Cilantro sprigs
Thinly sliced cucumber
Thinly sliced red onion
Mayonnaise (optional)

For the pork, combine all ingredients in a zip-lock bag and let the pork marinate for at least an hour. Heat a skillet over medium-high heat and add pork and marinade. Cook 3-4 minutes per side, until pork is cooked through.

To assemble the sandwiches, cut a slit lengthwise into each bollilo. Pull out some of the bread from the inside (this gives you more room for fillings). Fill with pork and condiments of your choice.

– Stephanie

Lentil Dal with Cauliflower and Collards

I made this a few weeks ago after an Indian craving struck. It made so much that I froze a bunch and am still eating it now!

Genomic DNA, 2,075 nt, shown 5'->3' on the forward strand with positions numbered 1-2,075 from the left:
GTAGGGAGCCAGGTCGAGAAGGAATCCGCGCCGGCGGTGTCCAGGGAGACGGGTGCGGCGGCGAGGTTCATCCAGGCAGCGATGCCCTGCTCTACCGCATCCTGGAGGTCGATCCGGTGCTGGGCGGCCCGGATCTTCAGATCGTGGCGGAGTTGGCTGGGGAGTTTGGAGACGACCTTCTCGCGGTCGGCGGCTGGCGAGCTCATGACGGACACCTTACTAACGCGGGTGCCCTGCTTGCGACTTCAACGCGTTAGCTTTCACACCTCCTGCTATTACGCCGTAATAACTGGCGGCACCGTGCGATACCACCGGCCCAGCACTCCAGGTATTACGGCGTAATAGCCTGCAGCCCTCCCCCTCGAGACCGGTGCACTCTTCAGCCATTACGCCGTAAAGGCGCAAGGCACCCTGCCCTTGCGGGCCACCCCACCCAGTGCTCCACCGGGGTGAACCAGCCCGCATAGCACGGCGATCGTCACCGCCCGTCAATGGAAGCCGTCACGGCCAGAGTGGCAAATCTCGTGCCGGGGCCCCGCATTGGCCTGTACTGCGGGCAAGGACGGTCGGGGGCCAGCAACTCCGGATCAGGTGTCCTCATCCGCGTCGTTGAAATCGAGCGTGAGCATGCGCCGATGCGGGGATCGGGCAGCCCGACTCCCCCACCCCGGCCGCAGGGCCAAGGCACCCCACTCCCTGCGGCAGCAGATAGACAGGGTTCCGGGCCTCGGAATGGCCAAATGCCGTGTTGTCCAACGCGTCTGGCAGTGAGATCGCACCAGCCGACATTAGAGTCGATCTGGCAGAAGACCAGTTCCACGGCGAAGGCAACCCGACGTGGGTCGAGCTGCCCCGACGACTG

This dal was incredibly hearty and warm, and the scents coming from my kitchen while this was cooking were fantastic. I felt like I walked into an Indian restaurant as it was cooking! Greenling delivered some beautiful baby collards and cauliflower, and I picked up a few late-season (or is it early-season?) tomatoes at the farmer’s market. I imagine that this recipe can be changed to use whatever produce you have on hand — turnips for the cauliflower, chard for the collards, etc.

The recipe notes not to add any additional water, but I needed to add ~3/4 c. to allow the lentils to cook through. It also made it a bit “saucier,” which I like (more to scoop with some flatbread!). Also, next time, I won’t stir the yogurt into the mixture at the end of cooking. It didn’t exactly curdle, but it was a weird texture. I preferred adding a dollop of yogurt on top of the dal right before serving.